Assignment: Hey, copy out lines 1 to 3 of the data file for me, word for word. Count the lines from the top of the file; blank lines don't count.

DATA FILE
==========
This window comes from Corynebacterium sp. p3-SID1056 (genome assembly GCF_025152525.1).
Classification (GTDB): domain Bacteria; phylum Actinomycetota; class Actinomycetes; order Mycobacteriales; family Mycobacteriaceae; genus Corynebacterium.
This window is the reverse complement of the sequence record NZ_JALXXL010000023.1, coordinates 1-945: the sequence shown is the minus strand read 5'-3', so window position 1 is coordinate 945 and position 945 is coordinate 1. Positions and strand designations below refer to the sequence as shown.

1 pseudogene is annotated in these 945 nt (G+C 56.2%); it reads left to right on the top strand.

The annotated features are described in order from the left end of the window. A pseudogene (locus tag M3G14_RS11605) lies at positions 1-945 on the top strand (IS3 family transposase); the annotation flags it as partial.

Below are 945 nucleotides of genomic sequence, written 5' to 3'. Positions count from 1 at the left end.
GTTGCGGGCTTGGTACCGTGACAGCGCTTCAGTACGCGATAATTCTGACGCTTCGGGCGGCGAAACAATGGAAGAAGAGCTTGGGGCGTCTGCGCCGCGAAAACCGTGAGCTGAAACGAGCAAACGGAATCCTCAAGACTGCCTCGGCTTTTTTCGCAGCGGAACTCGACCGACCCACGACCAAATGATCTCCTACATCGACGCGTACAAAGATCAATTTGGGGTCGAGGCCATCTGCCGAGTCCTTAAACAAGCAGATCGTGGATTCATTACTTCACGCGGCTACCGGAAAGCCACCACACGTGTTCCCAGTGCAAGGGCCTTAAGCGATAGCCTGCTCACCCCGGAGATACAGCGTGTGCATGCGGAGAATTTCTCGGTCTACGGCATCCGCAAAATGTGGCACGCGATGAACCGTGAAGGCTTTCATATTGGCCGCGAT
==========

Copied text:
This window comes from Corynebacterium sp. p3-SID1056 (genome assembly GCF_025152525.1).
Classification (GTDB): domain Bacteria; phylum Actinomycetota; class Actinomycetes; order Mycobacteriales; family Mycobacteriaceae; genus Corynebacterium.
This window is the reverse complement of the sequence record NZ_JALXXL010000023.1, coordinates 1-945: the sequence shown is the minus strand read 5'-3', so window position 1 is coordinate 945 and position 945 is coordinate 1. Positions and strand designations below refer to the sequence as shown.